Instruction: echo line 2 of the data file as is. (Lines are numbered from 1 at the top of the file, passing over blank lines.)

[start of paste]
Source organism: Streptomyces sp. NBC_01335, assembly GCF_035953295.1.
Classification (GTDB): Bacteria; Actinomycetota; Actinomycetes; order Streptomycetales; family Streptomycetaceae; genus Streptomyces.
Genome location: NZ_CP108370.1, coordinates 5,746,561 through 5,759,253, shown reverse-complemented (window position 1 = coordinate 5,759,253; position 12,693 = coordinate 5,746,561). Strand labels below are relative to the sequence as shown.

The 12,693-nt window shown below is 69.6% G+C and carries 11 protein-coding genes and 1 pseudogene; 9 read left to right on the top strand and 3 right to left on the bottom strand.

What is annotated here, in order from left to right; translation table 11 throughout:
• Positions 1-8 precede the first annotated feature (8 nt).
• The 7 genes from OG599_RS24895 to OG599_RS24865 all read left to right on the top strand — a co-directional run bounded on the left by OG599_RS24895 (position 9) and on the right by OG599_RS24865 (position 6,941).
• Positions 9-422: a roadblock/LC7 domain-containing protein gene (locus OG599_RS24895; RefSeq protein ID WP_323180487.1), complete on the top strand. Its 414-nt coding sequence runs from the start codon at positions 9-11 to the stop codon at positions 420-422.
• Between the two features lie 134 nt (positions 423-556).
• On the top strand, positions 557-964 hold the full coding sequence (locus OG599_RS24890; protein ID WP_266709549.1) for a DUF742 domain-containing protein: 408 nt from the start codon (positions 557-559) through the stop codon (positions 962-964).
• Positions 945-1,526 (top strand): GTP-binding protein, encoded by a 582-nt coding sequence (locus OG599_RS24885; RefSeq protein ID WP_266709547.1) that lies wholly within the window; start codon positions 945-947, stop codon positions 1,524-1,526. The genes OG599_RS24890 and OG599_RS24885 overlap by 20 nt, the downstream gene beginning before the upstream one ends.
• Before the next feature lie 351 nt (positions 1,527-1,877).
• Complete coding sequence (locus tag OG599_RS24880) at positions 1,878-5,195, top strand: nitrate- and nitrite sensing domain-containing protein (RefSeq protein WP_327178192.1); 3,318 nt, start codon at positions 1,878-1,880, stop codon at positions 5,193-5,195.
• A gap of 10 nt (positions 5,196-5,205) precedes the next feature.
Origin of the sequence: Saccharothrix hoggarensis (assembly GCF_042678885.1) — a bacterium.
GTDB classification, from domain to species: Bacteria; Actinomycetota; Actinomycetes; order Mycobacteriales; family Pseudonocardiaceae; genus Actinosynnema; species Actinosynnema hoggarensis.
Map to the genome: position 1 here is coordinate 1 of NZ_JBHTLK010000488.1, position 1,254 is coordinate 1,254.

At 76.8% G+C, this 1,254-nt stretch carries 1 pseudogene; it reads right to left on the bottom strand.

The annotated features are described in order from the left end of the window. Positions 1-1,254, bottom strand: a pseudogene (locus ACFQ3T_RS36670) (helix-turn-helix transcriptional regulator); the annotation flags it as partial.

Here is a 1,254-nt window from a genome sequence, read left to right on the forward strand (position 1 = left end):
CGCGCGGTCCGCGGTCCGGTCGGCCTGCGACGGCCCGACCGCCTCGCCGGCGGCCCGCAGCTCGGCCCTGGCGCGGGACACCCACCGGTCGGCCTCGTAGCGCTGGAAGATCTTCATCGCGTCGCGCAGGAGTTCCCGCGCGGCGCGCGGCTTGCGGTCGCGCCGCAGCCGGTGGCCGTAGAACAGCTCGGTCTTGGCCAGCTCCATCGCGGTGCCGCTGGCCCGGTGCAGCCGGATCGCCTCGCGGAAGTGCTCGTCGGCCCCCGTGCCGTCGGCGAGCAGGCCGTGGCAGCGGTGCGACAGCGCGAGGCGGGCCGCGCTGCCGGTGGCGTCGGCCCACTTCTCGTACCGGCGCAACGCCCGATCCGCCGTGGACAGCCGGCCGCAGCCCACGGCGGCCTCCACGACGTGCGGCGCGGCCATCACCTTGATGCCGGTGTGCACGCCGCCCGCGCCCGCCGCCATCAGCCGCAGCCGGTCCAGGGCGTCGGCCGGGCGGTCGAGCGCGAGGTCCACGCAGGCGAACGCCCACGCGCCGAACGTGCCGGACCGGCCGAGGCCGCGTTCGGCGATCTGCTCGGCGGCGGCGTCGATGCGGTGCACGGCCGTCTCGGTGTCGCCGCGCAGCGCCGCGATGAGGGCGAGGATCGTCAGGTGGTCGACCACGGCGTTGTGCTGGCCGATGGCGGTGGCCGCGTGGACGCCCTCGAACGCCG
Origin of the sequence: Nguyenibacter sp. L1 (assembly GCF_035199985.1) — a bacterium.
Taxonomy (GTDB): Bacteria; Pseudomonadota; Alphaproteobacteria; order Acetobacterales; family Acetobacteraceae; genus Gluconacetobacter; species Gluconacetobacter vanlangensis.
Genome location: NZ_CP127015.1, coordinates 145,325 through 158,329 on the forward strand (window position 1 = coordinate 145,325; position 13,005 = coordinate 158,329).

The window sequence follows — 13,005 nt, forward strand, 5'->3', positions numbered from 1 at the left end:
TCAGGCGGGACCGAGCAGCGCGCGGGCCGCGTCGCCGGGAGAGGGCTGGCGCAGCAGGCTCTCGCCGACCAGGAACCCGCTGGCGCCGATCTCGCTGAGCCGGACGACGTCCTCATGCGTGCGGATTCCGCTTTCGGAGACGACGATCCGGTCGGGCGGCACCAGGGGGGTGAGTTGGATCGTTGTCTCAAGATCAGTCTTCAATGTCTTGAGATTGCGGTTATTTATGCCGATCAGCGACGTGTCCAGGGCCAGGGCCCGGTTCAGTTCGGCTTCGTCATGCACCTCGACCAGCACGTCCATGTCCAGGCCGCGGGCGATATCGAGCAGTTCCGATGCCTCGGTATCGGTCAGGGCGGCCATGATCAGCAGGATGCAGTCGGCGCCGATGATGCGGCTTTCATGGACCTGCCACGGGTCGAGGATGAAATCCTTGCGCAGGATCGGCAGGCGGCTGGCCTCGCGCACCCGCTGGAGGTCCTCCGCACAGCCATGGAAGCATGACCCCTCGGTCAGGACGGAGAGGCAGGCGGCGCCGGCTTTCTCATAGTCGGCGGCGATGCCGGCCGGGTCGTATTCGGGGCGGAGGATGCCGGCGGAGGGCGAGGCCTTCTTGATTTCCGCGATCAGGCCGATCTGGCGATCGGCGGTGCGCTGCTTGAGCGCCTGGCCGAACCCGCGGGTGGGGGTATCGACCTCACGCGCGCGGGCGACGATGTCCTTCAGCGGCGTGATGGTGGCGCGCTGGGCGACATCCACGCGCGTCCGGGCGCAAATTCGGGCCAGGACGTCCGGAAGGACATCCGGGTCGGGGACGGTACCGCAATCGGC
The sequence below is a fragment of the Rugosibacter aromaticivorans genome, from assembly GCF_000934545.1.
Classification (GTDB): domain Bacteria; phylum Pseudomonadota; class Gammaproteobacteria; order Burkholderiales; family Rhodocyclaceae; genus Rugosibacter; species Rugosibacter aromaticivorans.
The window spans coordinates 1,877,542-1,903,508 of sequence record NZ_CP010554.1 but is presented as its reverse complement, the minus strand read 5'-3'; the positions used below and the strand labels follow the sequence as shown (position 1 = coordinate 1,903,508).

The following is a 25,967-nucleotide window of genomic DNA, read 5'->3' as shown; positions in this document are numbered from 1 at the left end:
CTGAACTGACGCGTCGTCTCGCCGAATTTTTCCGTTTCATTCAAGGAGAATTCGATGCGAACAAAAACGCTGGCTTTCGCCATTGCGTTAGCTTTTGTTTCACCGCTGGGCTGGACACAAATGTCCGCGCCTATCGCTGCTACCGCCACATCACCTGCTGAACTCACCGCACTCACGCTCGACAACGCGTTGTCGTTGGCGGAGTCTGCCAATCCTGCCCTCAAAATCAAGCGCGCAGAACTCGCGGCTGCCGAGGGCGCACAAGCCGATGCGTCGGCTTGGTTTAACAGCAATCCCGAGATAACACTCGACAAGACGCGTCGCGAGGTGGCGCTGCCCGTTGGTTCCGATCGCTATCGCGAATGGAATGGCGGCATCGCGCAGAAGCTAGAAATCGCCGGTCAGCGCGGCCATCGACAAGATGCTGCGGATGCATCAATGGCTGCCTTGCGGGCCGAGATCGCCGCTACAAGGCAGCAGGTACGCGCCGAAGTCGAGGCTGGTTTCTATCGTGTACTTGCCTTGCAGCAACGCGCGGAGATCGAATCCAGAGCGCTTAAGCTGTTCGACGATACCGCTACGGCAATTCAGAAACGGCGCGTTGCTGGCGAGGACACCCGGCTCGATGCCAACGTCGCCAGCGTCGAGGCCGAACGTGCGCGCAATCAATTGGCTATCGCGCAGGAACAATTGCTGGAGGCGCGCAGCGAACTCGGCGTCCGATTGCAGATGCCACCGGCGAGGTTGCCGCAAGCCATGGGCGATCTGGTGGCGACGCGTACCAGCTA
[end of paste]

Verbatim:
Classification (GTDB): Bacteria; Actinomycetota; Actinomycetes; order Streptomycetales; family Streptomycetaceae; genus Streptomyces.